This news release may be made available in alternative formats for persons with visual disabilities.


--------------------------------------------------------------------------

BACKGROUNDER
REGION OF WATERLOO LIGHT RAIL TRANSIT PROJECT


Waterloo is one of the fastest growing communities in Canada and is responding to many of the same challenges being faced by mid-sized urban areas throughout North America. These challenges include outward pressure on urban boundaries and downtown areas in need of revitalization.

The Regional Growth Strategy adopted by the Region of Waterloo on June 25, 2003, links the development of transportation infrastructure with the achievement of land use objectives, including higher densities along a planned 30-kilometre central transit corridor linking the cities of Kitchener and Waterloo and ultimately extending south to Cambridge.

The Light Rail Transit project would be integrated with the express bus service to Cambridge, the municipal transit system, intercity bus services, GO Transit and VIA Rail. This project would support the redevelopment goals in the region as laid out in the Regional Growth Management Strategy.

The federal and provincial governments believe that the proposed project has excellent potential to encourage a more sustainable urban environment and will work with the Region of Waterloo to further investigate the proposal.

Technical Studies
The technical studies to be completed will:

-further demonstrate how best to support anticipated urban growth through transit investment and land use planning;
-assess various transit options for the region and how they can be integrated with other transportation services;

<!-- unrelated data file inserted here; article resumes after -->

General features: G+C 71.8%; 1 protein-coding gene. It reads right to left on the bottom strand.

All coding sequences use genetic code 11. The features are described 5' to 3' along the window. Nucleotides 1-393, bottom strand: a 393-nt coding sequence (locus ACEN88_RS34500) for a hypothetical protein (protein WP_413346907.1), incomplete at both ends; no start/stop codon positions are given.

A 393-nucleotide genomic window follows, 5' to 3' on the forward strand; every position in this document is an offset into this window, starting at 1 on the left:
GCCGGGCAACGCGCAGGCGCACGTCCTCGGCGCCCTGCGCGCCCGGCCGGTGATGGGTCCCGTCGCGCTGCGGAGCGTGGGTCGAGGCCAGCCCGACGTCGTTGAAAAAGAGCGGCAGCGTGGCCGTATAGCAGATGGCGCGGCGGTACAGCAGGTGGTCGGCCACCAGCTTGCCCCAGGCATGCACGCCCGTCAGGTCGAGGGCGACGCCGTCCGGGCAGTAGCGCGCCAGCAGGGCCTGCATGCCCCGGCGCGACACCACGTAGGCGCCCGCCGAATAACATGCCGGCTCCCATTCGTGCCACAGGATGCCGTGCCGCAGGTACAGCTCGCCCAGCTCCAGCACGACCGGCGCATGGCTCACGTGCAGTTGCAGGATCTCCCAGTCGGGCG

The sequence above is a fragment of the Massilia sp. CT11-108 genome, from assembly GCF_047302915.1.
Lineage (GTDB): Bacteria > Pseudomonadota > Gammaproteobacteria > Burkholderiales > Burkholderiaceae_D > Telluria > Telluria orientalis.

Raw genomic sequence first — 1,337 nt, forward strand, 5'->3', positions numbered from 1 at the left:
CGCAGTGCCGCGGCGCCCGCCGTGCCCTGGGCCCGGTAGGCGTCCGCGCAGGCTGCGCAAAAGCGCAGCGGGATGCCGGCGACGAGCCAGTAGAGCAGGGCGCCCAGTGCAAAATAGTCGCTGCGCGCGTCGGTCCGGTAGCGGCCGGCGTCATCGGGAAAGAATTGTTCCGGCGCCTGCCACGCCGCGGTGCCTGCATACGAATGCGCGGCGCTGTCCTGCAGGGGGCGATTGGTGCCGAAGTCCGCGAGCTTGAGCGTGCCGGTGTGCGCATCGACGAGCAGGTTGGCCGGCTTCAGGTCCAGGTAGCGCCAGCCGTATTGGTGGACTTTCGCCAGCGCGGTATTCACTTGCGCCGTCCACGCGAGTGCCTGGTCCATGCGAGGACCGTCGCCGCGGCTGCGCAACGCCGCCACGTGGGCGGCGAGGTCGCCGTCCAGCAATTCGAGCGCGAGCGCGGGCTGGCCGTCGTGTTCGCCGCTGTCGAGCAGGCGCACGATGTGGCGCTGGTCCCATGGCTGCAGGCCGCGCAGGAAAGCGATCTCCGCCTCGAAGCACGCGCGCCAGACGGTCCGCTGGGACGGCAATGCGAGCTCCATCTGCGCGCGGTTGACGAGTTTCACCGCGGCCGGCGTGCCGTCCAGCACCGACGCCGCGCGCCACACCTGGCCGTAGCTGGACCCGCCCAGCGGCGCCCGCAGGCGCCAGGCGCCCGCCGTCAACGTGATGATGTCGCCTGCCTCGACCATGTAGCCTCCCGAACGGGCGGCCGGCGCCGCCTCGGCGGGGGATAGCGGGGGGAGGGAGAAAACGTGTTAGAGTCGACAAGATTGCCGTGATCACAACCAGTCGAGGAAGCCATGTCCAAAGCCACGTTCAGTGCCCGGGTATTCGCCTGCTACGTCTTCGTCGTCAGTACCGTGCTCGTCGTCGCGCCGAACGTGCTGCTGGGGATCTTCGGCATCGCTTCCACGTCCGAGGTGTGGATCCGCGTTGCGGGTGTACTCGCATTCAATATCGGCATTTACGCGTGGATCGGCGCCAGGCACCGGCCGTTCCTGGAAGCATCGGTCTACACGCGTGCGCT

-provide detailed ridership projections for the proposed new transit line; and
-provide detailed cost-benefit analyses.

The information gathered through these studies will inform and could supplement the environmental assessment.

Environmental Assessment
The environmental assessment will be funded jointly by the Government of Ontario and the Region of Waterloo. It will encompass a detailed design of the proposed light rail transit project. It is expected that completing the technical studies will accelerate the environmental assessment process.

Funding
Transport Canada and the Region of Waterloo will equally share the cost of the technical studies up to a maximum of $500,000. The environmental assessment will be funded jointly by the Government of Ontario and the Region of Waterloo. The total cost for all the studies is estimated at up to $2.5 million.

Federal funding for the technical studies will be provided for under Transport Canada’s $600 million Strategic Highway Infrastructure Program, which funds work to examine better integration of transportation systems.